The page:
A few weeks ago, I was at the salon where I’ve been getting my hair cut for over 10 years. I was reclined in one of those sink-chairs, my legs sprawled out in front of me, a towel behind my neck, my head back, waiting for the shampoo and rinse that would precede my next haircut. The young woman who was taking care of me — I’ll call her Dana — walked up with a couple folded white cotton towels in her hands.
When she first started working there years ago, her skill was impressive even though she was really young and fresh out of high school. I told the owner of the place to hang onto her because she had good hands. After that, if she was working when I went in, I was *her* client – no one else gave me a shampoo and rinse but her. The thing was, back then, I didn’t know I was trans. That’s different now.
As Dana draped the towels across my shoulders and chest, I realized that she had just taken them out of the dryer. “Oh, nice and warm,” I remarked. “Of course,” she replied with a smile that was as warm as the towels. “Because you’re special.”
“Special?” I thought to my self. “You have no idea…”
I contemplated her comment. Special. It felt good to hear that.
Then I got to thinking — there are so many different ways to be special, some of which could be seen as good and some perhaps not so good. For example, Harvey Milk was “special,” but then again, so was Jeffrey Dahmer. I figured, at that moment in time, I was on the “good special” list. I couldn’t help but wonder what list I would occupy if she really knew who I was, if I came out to her.
As I come out in more and more places in my life, I have looked to the time when I can be out as me 100%, everywhere, out of the closet, out of prison. I imagine that there will be some difficulties, but those would all be in the comfortable context of my living as just plain ol’ me.
Each time I come out, I experience, more than anything, a sense of relief as my arena of outness grows. First, it was just a few close individuals. Then it became my immediate family. Then my extended family. Then more friends. Then a few co-workers. In the trans community. At my church. In my photography classes. A tiny drop of outness grew to become a small puddle. Then a little pond. Then a small lake. I came to imagine a time when I would be out completely and live my life paddling around in a sea of outness.
With that trend, I knew I would eventually come out there at the salon, and that thought caused me to wonder. Would my relationships with all the people there change? Would they accept me? Would they still tell me about their children and grandchildren, share photographs of their lives, even offer to pick up some lunch for me while they’re bringing it in for everyone else? We have shared life with each other, one haircut at a time. They’ve known about my father’s illness, my nephew’s high school graduation, when my mom has visited, even what kind of car I’ve driven, and I have been informed similarly about them. Would that all change?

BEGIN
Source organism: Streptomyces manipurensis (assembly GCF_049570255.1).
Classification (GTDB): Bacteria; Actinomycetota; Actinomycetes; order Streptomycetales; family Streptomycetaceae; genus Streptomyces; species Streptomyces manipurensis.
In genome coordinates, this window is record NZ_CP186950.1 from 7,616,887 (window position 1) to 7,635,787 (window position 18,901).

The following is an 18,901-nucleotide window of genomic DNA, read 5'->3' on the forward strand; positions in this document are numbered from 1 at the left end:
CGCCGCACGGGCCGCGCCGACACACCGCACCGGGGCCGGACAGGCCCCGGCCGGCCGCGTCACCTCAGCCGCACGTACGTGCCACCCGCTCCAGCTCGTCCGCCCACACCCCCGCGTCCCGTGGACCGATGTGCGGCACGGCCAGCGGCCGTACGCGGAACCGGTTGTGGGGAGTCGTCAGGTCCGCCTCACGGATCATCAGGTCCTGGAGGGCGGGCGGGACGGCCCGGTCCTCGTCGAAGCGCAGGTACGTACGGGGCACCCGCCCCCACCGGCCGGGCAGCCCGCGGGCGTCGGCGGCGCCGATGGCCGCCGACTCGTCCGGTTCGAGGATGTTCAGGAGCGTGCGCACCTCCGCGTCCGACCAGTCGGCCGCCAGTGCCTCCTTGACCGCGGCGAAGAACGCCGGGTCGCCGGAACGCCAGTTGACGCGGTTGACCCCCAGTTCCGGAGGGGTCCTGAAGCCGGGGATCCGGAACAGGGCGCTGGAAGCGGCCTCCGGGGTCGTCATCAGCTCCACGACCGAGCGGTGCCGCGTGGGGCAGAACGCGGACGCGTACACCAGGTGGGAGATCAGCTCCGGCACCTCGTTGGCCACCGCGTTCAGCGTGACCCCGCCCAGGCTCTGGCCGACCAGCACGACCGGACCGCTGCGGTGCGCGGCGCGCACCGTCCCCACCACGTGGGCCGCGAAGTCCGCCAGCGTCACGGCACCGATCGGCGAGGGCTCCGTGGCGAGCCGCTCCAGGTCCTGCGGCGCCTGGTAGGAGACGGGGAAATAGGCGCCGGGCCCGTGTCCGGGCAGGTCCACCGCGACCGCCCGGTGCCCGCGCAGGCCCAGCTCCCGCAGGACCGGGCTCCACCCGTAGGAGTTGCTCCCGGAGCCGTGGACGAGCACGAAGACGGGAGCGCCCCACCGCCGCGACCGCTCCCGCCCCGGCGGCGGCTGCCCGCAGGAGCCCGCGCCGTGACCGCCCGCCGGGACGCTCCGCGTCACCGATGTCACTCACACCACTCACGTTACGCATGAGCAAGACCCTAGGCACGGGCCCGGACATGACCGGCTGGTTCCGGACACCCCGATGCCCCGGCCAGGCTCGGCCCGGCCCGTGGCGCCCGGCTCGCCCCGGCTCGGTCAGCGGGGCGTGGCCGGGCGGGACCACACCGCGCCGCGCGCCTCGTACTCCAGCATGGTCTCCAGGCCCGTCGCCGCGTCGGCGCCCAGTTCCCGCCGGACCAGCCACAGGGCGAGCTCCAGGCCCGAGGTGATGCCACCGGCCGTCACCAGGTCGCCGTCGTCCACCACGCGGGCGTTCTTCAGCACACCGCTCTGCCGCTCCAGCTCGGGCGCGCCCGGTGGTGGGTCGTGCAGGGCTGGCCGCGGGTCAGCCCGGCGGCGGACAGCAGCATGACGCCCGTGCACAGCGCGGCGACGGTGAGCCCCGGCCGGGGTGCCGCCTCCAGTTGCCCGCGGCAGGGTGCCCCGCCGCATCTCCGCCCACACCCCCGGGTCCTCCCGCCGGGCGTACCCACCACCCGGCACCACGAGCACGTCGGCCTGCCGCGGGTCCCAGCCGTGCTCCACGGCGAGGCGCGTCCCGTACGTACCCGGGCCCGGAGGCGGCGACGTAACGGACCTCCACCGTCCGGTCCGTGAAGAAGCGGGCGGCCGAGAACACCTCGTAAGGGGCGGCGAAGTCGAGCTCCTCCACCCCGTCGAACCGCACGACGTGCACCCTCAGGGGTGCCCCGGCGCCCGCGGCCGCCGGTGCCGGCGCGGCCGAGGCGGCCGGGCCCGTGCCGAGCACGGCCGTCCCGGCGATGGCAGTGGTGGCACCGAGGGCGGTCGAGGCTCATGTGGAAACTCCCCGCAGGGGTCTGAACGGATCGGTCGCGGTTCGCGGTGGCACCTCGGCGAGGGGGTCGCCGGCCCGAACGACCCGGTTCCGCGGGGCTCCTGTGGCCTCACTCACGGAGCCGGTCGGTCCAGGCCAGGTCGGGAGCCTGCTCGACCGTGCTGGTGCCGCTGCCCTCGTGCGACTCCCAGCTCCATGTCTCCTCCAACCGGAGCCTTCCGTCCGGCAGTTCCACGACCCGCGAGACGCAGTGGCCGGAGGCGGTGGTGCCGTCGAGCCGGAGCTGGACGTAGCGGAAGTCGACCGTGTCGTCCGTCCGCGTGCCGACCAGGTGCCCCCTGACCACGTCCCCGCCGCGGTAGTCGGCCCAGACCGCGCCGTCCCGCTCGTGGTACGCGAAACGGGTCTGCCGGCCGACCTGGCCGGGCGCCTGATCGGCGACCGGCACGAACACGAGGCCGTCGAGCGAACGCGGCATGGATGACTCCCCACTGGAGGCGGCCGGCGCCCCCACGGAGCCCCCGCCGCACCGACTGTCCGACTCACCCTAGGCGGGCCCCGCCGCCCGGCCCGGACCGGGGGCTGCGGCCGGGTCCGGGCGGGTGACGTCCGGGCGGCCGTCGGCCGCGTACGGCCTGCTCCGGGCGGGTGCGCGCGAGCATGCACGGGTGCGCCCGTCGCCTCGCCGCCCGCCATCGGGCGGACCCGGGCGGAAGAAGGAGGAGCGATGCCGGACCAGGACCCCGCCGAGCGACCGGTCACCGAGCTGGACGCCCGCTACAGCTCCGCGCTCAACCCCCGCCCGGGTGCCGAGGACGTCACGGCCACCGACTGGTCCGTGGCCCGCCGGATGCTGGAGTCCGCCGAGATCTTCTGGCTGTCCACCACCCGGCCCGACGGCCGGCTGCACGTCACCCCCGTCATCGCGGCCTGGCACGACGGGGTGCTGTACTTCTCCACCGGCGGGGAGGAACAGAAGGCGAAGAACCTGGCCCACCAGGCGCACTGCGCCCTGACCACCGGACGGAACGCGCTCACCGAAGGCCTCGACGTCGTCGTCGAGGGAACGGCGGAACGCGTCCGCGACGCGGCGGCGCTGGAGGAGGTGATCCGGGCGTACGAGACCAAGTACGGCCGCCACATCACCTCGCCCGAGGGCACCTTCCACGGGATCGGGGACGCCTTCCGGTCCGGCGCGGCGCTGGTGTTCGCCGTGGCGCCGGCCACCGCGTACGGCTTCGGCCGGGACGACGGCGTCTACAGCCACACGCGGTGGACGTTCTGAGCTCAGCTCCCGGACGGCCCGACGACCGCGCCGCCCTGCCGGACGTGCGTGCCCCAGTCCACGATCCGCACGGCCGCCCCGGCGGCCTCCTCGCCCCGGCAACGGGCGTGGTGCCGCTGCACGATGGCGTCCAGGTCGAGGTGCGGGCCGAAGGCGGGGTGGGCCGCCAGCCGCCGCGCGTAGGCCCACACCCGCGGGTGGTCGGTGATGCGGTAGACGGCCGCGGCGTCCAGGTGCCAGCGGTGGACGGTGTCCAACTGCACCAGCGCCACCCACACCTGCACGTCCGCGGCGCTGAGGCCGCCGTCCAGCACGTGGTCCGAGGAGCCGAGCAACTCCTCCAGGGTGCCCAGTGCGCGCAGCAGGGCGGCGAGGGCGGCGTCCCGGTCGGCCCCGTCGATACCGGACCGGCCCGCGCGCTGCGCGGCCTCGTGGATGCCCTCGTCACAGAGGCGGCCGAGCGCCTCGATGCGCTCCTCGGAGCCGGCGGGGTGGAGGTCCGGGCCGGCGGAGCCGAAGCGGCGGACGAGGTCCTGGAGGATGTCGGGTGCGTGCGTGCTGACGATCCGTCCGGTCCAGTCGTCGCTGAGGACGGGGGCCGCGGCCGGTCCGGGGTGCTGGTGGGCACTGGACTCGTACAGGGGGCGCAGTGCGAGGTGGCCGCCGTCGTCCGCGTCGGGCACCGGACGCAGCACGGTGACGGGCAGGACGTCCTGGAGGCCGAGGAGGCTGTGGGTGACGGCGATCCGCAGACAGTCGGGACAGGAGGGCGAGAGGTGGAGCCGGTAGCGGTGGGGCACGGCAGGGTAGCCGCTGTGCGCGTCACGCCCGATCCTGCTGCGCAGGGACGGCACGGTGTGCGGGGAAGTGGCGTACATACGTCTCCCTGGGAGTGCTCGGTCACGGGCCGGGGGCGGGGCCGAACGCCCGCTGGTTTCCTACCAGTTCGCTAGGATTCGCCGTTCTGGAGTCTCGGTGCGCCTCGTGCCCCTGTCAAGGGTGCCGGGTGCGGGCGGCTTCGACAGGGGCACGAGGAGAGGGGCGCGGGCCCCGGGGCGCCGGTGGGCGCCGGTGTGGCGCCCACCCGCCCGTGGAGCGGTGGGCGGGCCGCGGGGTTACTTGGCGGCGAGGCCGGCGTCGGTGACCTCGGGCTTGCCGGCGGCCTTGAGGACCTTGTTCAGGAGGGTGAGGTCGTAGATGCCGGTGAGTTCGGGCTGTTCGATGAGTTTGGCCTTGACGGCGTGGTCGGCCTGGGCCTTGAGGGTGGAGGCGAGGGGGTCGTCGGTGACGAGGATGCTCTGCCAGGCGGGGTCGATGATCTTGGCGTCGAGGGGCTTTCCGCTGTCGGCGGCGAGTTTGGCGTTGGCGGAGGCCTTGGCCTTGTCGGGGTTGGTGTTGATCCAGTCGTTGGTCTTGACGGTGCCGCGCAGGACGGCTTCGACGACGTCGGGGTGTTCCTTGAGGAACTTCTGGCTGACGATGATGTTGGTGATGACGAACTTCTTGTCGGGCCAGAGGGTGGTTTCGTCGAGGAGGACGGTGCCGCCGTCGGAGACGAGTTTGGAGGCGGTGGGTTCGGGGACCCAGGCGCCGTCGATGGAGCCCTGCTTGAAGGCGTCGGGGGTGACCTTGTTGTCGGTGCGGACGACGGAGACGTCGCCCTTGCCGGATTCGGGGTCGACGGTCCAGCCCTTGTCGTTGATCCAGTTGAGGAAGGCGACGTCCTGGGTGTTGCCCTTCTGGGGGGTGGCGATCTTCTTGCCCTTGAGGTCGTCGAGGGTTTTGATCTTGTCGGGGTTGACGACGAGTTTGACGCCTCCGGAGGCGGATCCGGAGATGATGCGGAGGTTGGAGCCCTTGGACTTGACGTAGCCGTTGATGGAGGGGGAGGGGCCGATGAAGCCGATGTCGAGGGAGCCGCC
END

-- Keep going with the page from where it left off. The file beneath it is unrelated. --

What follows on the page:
Basically, I wondered… would I still be special?
And if I was, what kind of “special” would I be? The way it is now? Just me, but with a different name, and oh, please mind the pronouns, thank you? Or would I be special? The odd man out? The different kind of person? Would I continue to get the warm towels or would I have whispers behind my back?
Then a crazy idea popped into my head. I turned it over and around and looked at it from different angles, and I settled with it. Heck, it’s so crazy, it just might work!
In the beginning of this process, I was closeted in most ways and out in very small, isolated ways. Well, why not flip it around? If I am out in most ways, why not be closeted in very small, isolated ways? Or in just one way? Why not let this little salon be a tiny island of closet in my sea of outness?
I imagine that there are trans guys who would read this and cringe. Who would think, “No way in hell could I put up with that!” And to be honest, there are things about this scenario that are less-than perfect.
For instance, I have a hell of a time finding decent magazines to read in that place. All the Women’s Day and Cosmo and Better Homes and Gardens from the past six months can’t take the place of one good issue of Sports Illustrated or Men’s Health. (They’re there — I just have to really hunt for them.)
Then there’s the whole female name thing, and the being seen as female thing.
To be honest, I am not ashamed of my female name – I am glad that my mom named me after her maternal grandmother because she was a great lady and I loved her. The name just doesn’t happen to fit me any more. But I’ve had this name for nigh on 50 years now, so hearing it applied to me by a handful of people won’t be bad. By keeping that name alive in one little corner of the world, I can sort of recognize my mom for giving it to me.
And being seen as female — well, that’s not ideal, but there is a familiarity around it because that’s where I’ve been for so long. It has a certain kind of comfort associated with it. Does acknowledging that make me any less of myself? I don’t think so.
Once in a while, I hear guys talk about the things from their old lives that they will have to leave behind, things that they liked and might miss when they go on to live as their true selves. Well, I’m thinking of hanging onto one of the few nice things about my old self. It seems like an interesting experiment and I can always change my mind.
My guess is that, eventually, I won’t be able to maintain it and will have to come out even there, but I think, for now, I will keep this little island of closet in my sea of outness. For a little while anyway.